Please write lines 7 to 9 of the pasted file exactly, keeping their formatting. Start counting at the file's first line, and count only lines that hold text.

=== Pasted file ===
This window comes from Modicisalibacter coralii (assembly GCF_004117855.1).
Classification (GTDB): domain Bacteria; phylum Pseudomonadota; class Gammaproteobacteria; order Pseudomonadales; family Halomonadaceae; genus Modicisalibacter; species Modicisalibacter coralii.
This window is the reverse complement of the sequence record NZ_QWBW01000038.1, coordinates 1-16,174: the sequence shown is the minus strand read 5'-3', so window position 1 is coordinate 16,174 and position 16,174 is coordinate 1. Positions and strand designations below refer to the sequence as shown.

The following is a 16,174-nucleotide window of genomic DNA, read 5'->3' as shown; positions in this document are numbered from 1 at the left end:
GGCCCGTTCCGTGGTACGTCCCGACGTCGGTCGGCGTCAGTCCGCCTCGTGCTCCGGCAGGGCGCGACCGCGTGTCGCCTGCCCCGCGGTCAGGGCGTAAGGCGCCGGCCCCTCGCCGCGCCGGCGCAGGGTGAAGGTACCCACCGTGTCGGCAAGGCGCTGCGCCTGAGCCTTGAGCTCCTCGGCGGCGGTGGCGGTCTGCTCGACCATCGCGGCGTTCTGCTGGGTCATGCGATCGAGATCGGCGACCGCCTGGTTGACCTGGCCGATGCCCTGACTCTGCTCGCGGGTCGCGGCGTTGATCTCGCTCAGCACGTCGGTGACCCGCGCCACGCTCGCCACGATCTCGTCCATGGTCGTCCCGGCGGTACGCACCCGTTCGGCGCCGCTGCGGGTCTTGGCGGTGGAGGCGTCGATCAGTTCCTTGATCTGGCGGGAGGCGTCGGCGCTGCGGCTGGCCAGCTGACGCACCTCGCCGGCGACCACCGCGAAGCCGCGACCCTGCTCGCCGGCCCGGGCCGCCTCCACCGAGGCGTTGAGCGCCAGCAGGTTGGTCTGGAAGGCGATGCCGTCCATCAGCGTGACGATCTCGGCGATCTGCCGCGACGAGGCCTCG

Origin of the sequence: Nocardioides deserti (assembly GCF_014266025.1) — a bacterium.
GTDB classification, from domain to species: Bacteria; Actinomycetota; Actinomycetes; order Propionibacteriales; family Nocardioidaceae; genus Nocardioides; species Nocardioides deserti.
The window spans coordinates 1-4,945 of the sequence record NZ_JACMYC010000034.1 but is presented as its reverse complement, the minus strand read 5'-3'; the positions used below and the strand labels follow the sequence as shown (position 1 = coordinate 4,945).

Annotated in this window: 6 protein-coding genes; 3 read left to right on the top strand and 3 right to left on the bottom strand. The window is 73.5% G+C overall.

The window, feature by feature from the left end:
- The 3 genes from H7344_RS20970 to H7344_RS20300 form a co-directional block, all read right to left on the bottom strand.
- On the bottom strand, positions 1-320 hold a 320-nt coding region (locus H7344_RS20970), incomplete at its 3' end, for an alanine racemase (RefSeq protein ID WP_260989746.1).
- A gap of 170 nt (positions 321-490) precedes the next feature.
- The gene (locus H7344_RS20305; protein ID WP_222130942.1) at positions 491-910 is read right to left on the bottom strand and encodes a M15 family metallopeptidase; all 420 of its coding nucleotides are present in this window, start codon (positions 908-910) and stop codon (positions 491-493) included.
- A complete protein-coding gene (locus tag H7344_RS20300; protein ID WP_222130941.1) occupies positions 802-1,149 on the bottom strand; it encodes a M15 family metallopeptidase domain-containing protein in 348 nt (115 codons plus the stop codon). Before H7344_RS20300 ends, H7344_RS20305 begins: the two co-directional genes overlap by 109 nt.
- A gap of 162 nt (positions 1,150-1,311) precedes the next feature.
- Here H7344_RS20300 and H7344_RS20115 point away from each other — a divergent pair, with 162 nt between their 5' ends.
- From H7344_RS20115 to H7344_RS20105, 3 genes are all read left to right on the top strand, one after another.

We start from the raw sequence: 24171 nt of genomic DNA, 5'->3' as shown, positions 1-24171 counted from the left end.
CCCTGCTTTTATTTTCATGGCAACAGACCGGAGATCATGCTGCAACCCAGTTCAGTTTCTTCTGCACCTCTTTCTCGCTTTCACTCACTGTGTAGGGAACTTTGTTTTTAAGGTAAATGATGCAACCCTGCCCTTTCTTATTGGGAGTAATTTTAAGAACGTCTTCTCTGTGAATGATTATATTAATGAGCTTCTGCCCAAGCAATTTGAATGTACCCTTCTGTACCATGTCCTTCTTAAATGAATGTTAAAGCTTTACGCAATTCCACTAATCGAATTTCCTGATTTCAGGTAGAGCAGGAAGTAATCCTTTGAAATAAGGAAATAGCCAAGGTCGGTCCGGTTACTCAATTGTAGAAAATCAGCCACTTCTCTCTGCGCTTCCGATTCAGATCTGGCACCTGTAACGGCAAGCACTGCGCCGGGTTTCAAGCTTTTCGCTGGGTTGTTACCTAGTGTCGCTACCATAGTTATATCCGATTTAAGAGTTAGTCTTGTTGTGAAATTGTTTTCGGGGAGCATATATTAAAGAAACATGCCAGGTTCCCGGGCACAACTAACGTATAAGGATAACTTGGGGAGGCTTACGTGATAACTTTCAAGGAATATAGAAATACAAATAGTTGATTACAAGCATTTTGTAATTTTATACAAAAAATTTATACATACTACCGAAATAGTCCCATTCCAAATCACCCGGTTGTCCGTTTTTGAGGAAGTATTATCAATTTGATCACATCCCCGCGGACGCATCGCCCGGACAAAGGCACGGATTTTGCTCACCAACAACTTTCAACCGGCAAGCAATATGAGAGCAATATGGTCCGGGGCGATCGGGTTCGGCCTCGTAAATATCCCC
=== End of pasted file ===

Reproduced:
GTDB classification, from domain to species: Bacteria; Actinomycetota; Actinomycetes; order Propionibacteriales; family Nocardioidaceae; genus Nocardioides; species Nocardioides deserti.
The window spans coordinates 1-4,945 of the sequence record NZ_JACMYC010000034.1 but is presented as its reverse complement, the minus strand read 5'-3'; the positions used below and the strand labels follow the sequence as shown (position 1 = coordinate 4,945).

Annotated in this window: 6 protein-coding genes; 3 read left to right on the top strand and 3 right to left on the bottom strand. The window is 73.5% G+C overall.